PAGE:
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sexual intimacy in cancer patients

By Clayton Boldt

Sexual intimacy problems are one of the most common long-term side effects that cancer patients face. In a survey of MD Anderson cancer patients, almost half of men and women said they had new sexual intimacy problems after treatment. Common sexual intimacy problems include:

  • Erection problems in men
  • Vaginal dryness and pain in women
  • Loss of sexual desire

Below, Leslie Schover, Ph.D., professor in Behavioral Science and Gynecologic Oncology and Reproductive Medicine, answers common questions about sexual problems affecting cancer patients and how to address them.

Why do cancer patients often experience sexual side effects?

A major cause of these issues is physical damage or changes from cancer treatment. Radiation or surgery in the pelvic area can make sex painful or difficult, and may damage blood vessels or nerves critical for male performance.

In women, chemotherapy may cause premature menopause, and hormone therapies can be linked to pain during sex.

room service for cancer patients

By Trevor Mitchell

Picking up the phone to order a nutritious, freshly prepared meal that's delivered by an attendant wearing a tuxedo might seem more common at a four-or five-star hotel than a cancer center. But it's a luxury our patients have enjoyed for more than 15 years.

The days of traditional hospital food on pre-prepared trays brought to all patient rooms at the same time are long gone, says Mohammad Tekrouri, associate director of Room Service. Room Service programs like ours that provide efficient, high quality, cooked-to-order culinary options have become essential to ensuring a better patient experience.

"Patients prefer to be in control of their dining experience because there are times when they're resting, the medical staff is in the room, or they simply don't feel like eating," Tekrouri says. "Our service offers them the flexibility to order food when they feel like it at multiple times throughout the day."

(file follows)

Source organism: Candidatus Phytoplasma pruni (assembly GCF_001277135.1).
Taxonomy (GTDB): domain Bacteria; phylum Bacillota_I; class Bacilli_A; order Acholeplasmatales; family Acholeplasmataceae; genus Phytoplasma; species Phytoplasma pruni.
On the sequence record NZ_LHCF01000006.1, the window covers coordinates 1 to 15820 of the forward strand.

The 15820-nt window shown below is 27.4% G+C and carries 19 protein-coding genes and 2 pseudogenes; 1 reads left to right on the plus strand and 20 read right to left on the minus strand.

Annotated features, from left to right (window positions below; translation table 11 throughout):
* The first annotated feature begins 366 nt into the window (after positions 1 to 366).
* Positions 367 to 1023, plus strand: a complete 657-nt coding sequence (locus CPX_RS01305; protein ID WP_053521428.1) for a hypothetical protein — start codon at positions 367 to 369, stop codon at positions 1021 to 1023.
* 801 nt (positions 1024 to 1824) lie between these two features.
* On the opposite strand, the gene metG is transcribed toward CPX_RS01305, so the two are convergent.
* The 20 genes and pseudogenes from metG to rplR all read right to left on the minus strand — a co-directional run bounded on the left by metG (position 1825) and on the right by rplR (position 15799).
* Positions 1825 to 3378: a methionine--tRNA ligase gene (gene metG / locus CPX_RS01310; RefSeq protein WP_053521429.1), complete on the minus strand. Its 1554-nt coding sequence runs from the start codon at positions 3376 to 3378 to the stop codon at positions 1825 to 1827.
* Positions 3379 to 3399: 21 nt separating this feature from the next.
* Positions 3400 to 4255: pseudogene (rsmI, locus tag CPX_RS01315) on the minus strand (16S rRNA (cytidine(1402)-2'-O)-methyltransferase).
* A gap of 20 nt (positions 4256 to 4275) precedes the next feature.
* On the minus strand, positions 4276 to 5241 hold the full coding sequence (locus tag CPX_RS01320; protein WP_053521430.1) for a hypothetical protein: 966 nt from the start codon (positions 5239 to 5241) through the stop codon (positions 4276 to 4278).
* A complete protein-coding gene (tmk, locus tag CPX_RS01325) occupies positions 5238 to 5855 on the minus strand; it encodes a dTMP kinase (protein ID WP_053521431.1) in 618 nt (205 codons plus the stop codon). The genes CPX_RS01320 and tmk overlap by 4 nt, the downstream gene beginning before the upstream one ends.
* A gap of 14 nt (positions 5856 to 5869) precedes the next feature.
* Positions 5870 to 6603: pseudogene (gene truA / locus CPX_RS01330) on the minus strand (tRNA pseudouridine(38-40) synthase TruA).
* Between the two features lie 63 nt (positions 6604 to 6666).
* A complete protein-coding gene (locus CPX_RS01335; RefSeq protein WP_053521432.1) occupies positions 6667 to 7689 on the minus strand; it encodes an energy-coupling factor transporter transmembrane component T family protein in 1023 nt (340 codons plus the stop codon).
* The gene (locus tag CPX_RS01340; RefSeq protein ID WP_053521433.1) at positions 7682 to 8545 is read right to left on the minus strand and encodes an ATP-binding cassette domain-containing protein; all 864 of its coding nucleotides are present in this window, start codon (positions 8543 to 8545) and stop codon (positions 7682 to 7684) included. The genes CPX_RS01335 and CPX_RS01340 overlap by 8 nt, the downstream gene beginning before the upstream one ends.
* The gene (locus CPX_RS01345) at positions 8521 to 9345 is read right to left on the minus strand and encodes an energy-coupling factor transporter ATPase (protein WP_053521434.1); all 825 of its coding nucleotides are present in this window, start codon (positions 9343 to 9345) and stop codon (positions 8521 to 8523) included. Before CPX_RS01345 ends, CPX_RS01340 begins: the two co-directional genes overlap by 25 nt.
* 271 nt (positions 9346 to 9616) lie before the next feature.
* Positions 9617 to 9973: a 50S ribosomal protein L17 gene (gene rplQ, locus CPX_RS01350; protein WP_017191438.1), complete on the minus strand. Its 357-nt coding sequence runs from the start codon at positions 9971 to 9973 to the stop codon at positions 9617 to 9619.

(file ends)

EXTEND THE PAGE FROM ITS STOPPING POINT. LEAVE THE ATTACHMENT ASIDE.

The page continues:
A personalized touch
When cancer patients are admitted, they receive a brief orientation from our room service staff. They're given menus and told how to place their orders. Room Service is included in each patient's stay and is available 365 days a year, from 6:30 a.m. to 9:30 p.m. Family members also can order meals for a fee.

"Patients and family members eating together can encourage the patient to eat and offers convenience for those who can't leave their loved one even for a minute," Tekrouri says.

Physician assistant moonlights as aerial dancer

By Jenny Montgomery

Like millions of other people, physician assistant Aki Ohinata gets bored with exercise. But instead of longing for a comfy couch and a bag of chips, she prefers a bigger challenge and a shot of adrenaline. That's how she ended up getting her workout while dangling 20 feet in the air. For an hour and a half a night. Four nights a week.

Ohinata, who works in Gastrointestinal Medical Oncology by day, is an aerial dancer by night. Think strength and endurance, Cirque du Soleil and mid-air acrobatics.

"It started as a New Year's resolution to try something new," says Ohinata, who's held the same job at MD Anderson since becoming a physician assistant over a decade ago. "I love my patients, and I love my job, but I need those hours after work to re-energize myself. Then I use that energy to treat patients the next day."

The thrill of a challenge: Becoming an aerial dancer
Pushing herself to the limit is a lifetime habit.

As a child in Dallas, Ohinata set her sights on becoming an Olympic gymnast. For years, she dashed straight from school to the gym, and gymnastic competitions filled her weekends. That came to a stop when her family moved to Tokyo when she was a teenager. But her attraction to active pursuits never diminished.

exercise shoes

Sticking to an exercise routine while helping a loved one through cancer treatment can be a challenge. That's especially true when you're spending a lot of time at the hospital or clinic.

But you don't have to train for a 5K or go to the gym to burn calories and enjoy the benefits of exercise. Many things you do while you're at MD Anderson count as exercise.

"Any time you're moving around counts," says Carol Harrison, senior exercise physiology technologist at MD Anderson. 

How to achieve the benefits of exercise
Just 30 minutes of daily moderate physical activity can reduce your risk for cancer and other diseases. Exercise also can help lower stress, anxiety, fatigue and depression.  

Lynn-Randolph.jpgBy Lynn Randolph

Every Tuesday afternoon for the last seven years, I've visited MD Anderson to help cancer patients and families in the palliative care unit heal through art. I do this as an artist-in-residence with a non-profit organization called COLLAGE: The Art For Cancer Network.